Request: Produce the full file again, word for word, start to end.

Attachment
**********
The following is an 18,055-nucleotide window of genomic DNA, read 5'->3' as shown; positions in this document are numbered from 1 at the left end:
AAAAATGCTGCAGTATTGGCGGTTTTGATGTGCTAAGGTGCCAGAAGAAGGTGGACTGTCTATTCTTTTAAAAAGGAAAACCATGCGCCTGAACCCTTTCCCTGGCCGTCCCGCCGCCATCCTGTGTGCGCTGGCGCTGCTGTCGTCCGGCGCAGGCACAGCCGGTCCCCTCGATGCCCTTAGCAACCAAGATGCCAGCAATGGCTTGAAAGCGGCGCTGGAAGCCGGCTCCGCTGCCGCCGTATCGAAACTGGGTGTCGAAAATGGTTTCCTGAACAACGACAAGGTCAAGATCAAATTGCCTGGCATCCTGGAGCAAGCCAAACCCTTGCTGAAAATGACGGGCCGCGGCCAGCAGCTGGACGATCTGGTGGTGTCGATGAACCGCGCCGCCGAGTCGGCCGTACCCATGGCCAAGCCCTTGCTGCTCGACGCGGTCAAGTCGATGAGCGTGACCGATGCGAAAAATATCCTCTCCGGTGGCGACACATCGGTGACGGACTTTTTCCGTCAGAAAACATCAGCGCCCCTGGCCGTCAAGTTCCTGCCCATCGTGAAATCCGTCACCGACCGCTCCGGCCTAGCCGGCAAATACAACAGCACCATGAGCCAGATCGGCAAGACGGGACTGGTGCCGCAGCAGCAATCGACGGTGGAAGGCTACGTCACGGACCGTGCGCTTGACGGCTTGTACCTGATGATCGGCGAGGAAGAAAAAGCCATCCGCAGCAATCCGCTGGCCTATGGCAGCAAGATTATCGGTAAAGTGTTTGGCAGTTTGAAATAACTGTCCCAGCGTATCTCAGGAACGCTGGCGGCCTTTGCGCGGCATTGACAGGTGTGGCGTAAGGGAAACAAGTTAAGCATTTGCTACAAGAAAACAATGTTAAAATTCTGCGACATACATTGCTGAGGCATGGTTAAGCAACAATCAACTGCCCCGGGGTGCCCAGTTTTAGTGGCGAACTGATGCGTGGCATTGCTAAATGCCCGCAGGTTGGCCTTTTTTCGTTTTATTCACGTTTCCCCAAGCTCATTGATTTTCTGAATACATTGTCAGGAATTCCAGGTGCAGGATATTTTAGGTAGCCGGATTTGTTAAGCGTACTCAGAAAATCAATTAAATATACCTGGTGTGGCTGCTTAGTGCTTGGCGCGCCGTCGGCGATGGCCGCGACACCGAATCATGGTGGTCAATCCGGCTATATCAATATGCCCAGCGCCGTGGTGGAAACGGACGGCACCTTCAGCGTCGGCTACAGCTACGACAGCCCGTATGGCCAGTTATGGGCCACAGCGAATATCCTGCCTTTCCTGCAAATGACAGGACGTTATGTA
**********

The following is an 18,055-nucleotide window of genomic DNA, read 5'->3' as shown; positions in this document are numbered from 1 at the left end:
AAAAATGCTGCAGTATTGGCGGTTTTGATGTGCTAAGGTGCCAGAAGAAGGTGGACTGTCTATTCTTTTAAAAAGGAAAACCATGCGCCTGAACCCTTTCCCTGGCCGTCCCGCCGCCATCCTGTGTGCGCTGGCGCTGCTGTCGTCCGGCGCAGGCACAGCCGGTCCCCTCGATGCCCTTAGCAACCAAGATGCCAGCAATGGCTTGAAAGCGGCGCTGGAAGCCGGCTCCGCTGCCGCCGTATCGAAACTGGGTGTCGAAAATGGTTTCCTGAACAACGACAAGGTCAAGATCAAATTGCCTGGCATCCTGGAGCAAGCCAAACCCTTGCTGAAAATGACGGGCCGCGGCCAGCAGCTGGACGATCTGGTGGTGTCGATGAACCGCGCCGCCGAGTCGGCCGTACCCATGGCCAAGCCCTTGCTGCTCGACGCGGTCAAGTCGATGAGCGTGACCGATGCGAAAAATATCCTCTCCGGTGGCGACACATCGGTGACGGACTTTTTCCGTCAGAAAACATCAGCGCCCCTGGCCGTCAAGTTCCTGCCCATCGTGAAATCCGTCACCGACCGCTCCGGCCTAGCCGGCAAATACAACAGCACCATGAGCCAGATCGGCAAGACGGGACTGGTGCCGCAGCAGCAATCGACGGTGGAAGGCTACGTCACGGACCGTGCGCTTGACGGCTTGTACCTGATGATCGGCGAGGAAGAAAAAGCCATCCGCAGCAATCCGCTGGCCTATGGCAGCAAGATTATCGGTAAAGTGTTTGGCAGTTTGAAATAACTGTCCCAGCGTATCTCAGGAACGCTGGCGGCCTTTGCGCGGCATTGACAGGTGTGGCGTAAGGGAAACAAGTTAAGCATTTGCTACAAGAAAACAATGTTAAAATTCTGCGACATACATTGCTGAGGCATGGTTAAGCAACAATCAACTGCCCCGGGGTGCCCAGTTTTAGTGGCGAACTGATGCGTGGCATTGCTAAATGCCCGCAGGTTGGCCTTTTTTCGTTTTATTCACGTTTCCCCAAGCTCATTGATTTTCTGAATACATTGTCAGGAATTCCAGGTGCAGGATATTTTAGGTAGCCGGATTTGTTAAGCGTACTCAGAAAATCAATTAAATATACCTGGTGTGGCTGCTTAGTGCTTGGCGCGCCGTCGGCGATGGCCGCGACACCGAATCATGGTGGTCAATCCGGCTATATCAATATGCCCAGCGCCGTGGTGGAAACGGACGGCACCTTCAGCGTCGGCTACAGCTACGACAGCCCGTATGGCCAGTTATGGGCCACAGCGAATATCCTGCCTTTCCTGCAAATGACAGGACGTTATGTA